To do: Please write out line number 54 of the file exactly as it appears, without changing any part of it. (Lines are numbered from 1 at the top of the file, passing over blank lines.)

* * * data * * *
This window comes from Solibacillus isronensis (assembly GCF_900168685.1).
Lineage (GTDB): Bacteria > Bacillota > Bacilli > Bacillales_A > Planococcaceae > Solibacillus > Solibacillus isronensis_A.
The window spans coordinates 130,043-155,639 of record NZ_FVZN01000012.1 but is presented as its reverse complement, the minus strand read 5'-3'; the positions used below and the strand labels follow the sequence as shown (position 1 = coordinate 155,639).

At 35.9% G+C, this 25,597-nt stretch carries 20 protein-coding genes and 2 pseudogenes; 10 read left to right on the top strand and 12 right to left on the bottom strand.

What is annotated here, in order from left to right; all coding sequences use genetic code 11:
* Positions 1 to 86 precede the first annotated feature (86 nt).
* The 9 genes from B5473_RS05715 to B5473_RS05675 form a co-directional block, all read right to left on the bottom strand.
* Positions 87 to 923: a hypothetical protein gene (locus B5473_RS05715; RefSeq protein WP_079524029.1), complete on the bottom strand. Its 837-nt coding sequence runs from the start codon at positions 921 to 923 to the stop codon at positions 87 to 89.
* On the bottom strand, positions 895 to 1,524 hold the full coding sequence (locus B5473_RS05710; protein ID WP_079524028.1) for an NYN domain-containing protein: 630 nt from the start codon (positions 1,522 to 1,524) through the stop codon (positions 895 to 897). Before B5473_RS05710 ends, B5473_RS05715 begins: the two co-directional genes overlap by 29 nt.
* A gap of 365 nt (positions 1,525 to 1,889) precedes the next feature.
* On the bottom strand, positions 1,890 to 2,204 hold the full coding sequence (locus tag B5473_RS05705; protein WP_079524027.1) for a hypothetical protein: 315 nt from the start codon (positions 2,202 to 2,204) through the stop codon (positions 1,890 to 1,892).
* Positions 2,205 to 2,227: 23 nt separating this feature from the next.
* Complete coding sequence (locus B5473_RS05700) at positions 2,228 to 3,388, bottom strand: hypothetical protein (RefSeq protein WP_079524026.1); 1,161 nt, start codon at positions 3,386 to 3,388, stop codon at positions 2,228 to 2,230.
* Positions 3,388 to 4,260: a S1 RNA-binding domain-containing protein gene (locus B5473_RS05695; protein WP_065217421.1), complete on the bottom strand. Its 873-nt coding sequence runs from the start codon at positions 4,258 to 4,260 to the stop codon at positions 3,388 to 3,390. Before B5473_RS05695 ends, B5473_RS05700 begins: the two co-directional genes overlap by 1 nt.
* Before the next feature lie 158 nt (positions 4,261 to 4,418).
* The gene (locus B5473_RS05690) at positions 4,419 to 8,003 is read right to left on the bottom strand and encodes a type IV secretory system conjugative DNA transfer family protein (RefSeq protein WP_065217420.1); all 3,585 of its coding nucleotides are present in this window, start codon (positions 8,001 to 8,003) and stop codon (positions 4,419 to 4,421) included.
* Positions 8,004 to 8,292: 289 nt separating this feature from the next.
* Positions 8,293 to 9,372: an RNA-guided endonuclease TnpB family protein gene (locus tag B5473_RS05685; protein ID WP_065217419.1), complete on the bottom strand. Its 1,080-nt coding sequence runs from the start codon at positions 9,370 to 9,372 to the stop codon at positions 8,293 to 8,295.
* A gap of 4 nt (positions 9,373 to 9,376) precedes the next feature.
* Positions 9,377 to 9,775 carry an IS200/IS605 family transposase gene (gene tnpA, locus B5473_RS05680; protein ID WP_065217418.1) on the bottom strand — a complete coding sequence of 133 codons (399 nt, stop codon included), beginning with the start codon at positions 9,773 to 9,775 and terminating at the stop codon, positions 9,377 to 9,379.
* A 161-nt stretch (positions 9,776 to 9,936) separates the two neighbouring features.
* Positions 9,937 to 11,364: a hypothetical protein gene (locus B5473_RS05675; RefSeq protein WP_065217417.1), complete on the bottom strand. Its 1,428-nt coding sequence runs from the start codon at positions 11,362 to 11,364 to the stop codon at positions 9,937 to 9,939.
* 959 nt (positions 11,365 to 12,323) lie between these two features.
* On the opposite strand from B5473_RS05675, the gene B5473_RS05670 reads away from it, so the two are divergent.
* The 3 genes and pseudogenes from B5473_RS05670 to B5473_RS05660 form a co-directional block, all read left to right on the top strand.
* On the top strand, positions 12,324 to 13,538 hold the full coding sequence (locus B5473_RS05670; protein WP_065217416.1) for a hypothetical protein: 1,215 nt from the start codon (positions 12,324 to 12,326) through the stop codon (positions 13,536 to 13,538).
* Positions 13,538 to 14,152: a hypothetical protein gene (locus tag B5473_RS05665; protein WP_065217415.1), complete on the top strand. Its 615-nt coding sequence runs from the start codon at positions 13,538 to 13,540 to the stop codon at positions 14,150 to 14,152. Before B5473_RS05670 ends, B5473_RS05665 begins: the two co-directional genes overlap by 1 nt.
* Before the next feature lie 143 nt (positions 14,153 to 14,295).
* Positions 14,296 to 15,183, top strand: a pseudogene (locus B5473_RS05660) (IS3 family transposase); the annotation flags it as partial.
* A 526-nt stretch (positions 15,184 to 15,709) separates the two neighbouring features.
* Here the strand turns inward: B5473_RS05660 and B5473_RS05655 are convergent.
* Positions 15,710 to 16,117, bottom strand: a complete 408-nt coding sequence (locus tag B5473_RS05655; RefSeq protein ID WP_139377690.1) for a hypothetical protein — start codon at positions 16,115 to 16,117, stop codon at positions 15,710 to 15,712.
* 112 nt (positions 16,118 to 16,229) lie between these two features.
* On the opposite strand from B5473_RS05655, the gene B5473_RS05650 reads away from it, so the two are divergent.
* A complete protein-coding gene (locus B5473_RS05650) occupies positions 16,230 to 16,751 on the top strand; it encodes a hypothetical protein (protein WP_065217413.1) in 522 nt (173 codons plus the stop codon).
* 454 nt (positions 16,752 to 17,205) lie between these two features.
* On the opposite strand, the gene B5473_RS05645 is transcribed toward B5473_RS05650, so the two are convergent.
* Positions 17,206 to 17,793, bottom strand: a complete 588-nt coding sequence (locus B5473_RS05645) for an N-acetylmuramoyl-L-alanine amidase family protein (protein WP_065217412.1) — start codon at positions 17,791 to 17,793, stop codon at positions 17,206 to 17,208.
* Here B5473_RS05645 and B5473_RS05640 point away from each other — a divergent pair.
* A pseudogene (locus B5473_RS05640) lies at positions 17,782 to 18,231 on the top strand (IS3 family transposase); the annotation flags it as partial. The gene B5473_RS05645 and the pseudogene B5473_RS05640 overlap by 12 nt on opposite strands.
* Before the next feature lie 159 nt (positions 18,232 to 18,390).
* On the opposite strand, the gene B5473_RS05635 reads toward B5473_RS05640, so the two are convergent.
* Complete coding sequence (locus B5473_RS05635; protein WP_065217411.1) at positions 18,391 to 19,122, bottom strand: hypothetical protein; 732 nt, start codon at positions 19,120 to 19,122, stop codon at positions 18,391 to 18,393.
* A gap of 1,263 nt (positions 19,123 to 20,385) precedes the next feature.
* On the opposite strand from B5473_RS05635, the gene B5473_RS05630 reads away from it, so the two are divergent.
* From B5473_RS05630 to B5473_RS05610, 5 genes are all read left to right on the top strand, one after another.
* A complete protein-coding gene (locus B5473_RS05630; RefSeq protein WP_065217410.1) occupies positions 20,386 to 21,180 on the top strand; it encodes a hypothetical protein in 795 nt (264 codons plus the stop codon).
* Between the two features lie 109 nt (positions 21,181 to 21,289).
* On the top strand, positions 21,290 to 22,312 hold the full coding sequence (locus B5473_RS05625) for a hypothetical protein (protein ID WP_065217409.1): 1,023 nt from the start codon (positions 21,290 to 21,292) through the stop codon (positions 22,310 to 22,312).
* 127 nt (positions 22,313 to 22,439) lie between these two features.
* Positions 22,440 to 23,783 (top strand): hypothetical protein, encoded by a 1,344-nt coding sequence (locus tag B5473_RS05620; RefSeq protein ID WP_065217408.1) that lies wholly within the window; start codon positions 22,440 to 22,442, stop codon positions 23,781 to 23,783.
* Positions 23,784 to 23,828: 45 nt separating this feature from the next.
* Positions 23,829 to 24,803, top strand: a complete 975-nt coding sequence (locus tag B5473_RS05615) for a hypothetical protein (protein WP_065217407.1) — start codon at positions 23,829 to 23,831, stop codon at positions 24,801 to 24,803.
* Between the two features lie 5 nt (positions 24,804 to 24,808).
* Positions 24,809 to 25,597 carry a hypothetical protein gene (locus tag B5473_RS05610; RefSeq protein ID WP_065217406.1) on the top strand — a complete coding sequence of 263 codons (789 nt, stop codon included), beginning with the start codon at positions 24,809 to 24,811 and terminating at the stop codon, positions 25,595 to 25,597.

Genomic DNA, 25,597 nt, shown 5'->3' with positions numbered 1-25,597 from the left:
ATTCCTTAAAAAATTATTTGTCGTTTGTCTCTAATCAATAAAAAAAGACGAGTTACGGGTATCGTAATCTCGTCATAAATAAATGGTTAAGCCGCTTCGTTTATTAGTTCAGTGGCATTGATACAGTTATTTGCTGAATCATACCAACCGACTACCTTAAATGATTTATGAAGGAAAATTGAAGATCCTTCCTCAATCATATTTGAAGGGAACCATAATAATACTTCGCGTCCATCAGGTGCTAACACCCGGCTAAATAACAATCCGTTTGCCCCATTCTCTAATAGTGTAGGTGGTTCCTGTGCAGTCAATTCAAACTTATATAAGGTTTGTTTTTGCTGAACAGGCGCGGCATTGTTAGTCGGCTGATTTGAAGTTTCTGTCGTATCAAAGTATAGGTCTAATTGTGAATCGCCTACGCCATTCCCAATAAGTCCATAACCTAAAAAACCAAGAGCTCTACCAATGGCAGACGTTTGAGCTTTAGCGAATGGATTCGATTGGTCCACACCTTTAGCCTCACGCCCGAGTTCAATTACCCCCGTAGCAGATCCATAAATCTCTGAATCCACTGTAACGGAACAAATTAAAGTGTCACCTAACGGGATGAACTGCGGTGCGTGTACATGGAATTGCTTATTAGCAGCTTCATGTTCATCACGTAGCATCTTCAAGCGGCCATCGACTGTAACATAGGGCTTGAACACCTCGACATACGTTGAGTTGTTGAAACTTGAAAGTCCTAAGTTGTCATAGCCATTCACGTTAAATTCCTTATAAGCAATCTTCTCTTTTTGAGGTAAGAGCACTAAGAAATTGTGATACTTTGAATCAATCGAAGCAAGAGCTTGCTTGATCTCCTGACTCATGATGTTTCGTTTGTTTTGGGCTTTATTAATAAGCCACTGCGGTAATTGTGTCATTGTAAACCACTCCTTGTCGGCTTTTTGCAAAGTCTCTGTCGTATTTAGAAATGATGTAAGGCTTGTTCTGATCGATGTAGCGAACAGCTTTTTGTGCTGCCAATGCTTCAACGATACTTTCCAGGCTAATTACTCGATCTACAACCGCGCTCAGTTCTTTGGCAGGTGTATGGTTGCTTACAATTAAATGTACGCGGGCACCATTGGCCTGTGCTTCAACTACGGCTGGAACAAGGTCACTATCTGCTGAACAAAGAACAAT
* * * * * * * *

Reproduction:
* Between the two features lie 5 nt (positions 24,804 to 24,808).